Sunday, February 24, 2008

Russell Hoban

The Mouse and His Child
by Russell Hoban
Recommended Age: 12+

You're thinking, not another childish tale of talking mice and rats, right? Well, actually, this is an outstanding story, very mature and emotionally deep, full of sparkling intellect. It's really a grown-up story dressed up as a children's story. Its vocabulary is almost beyond what you would get away with reading to a child. The combination of lovely fantasy and heartbreakingly sad realism strikes a note similar to The Princess Bride, only without the tongue-in-cheek. It is a tale of an impossible quest, a quest of the heart, carried out against desperate odds by the most insignificant and helpless creatures imaginable.

The main characters are not, in fact, a real live mouse and his child. They are a tin wind-up toy of a dancing mouse father who swings his mouse child around as he dances, as they are joined at the hands. The rules of clockwork toys, to begin with, are that they can only talk between midnight and dawn (never in front of people), and they cannot cry on the job. However, the mouse's child soon begins to break both rules.

Their wide-ranging adventures, beginning with a mishap that causes them to be thrown out of the house where they used to be wound up to entertain children every Christmas, lead them across the path of an evil rat named Manny who, what with one thing and another, feels it is his mission in life to destroy them. They also become friends with a fortune-telling frog, an army of shrews, a theatre troupe of crows and a parrot, a mathematician muskrat, a pupal-stage dragonfly, a philosopher snapping-turtle, a bittern, a kingfisher, a tramp and his dog.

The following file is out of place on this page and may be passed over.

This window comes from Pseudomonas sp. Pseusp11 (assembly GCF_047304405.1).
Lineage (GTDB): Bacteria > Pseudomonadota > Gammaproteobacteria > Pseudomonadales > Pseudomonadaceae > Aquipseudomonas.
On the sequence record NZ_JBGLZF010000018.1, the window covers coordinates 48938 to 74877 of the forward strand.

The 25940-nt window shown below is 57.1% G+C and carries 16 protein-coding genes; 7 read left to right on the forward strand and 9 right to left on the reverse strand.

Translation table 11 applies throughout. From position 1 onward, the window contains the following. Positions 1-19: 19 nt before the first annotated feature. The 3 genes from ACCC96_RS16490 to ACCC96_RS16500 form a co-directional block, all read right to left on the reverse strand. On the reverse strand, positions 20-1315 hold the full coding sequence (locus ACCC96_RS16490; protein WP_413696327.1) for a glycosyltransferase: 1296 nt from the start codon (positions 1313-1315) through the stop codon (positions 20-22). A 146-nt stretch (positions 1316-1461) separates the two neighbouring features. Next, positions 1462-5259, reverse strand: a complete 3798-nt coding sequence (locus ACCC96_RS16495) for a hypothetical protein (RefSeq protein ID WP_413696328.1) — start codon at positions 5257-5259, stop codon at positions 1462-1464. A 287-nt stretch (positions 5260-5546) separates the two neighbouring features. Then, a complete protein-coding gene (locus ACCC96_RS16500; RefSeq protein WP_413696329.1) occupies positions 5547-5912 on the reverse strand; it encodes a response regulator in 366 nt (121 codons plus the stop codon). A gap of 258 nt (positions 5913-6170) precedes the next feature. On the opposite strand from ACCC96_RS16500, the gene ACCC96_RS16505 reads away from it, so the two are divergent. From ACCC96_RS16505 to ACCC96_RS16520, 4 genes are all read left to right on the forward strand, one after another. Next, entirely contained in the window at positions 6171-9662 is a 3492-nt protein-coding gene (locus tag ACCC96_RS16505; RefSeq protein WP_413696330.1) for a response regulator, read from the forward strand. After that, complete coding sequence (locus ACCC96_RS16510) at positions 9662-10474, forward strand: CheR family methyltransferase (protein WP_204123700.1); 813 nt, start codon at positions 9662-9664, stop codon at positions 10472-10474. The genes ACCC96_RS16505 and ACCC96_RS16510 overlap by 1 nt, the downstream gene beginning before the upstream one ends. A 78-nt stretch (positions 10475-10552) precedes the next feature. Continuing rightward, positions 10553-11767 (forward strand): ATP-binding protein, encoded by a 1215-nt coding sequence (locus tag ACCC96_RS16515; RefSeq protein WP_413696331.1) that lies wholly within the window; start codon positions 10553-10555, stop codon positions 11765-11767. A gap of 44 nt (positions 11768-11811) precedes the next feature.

They attempt to rob a bank, they participate in a war, they dabble in experimental theatre, they chop down a tree, they spend time at the bottom of a pond, they are broken and put back together again (several times), and finally they realize their dream of conquering their own territory (a burned-out dollhouse), facing down their last enemy, and starting a family with a wind-up elephant for a mother and a wind-up seal for a sister. And at every stage of their journey a Bonzo Dog Food can label turns out to have some significance.

It's a mesmerizing story. One complaint I have, though, is that very long stretches of it develop continuously without any resting place where you can put down the book and rub your eyes. Also, the story has so many endings that you find yourself wondering how much longer it's going to go. Nevertheless the very end is exactly what it should be, and the misery the characters (and you) go through is amply repaid.

Don't expect it to be light reading. But it may be one of the most gripping and touching "children's stories" you ever read! Its descriptive language is beautiful, as is the character of the mouse child--whose tears are as contagious as his "skreep, skreep!" laughter. It is a story that will both stimulate your mind and touch your heart. And the new edition with pictures by David Small is very stylish and fun to look at.

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